Administrative Professionals Day (also known as Secretaries Day or Admin Day) is an unofficial “holiday” observed (in North America) on the Wednesday of the last full week of April (April 24 in 2013).
Mary Barrett, then president of the former National Secretaries Association, and C. King Woodbridge, then president of Dictaphone Corporation started the idea of the holiday. They served on a council addressing a national shortage of skilled office workers. The account executives at Young & Rubicam originated the idea for a National Secretaries Week.
Originally, “National Secretaries Week,” was held June 1–7 in 1952, with Wednesday, June 4, 1952 designated as National Secretaries Day. The first Secretaries Day was sponsored by the National Secretaries Association with the support of corporate groups.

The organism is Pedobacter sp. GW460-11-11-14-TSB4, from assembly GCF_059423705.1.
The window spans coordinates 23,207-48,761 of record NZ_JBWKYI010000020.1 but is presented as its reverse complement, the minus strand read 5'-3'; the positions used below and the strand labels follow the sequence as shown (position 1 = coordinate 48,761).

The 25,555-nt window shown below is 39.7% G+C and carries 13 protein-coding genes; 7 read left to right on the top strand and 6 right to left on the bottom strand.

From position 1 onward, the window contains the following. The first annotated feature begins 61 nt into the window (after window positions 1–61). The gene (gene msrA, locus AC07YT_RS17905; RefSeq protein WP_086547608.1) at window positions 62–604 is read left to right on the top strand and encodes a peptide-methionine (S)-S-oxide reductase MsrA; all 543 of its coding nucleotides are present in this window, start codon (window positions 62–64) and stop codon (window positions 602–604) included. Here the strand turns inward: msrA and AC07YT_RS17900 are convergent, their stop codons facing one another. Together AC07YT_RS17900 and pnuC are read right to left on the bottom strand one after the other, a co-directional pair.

In 1955, the observance was moved to the last full week of April, and in 1981 the name was changed to Professional Secretaries Week. In 2000, another name change – this time to Administrative Professionals Week in order to include the expanding responsibilities and wide-ranging job titles of administrative support staff.
In the United States, the day is often celebrated by giving one’s assistant gifts such as flowers, candy, trinkets, lunch at a restaurant, gift cards, or time off (we like the flowers idea, but we could be biased there.)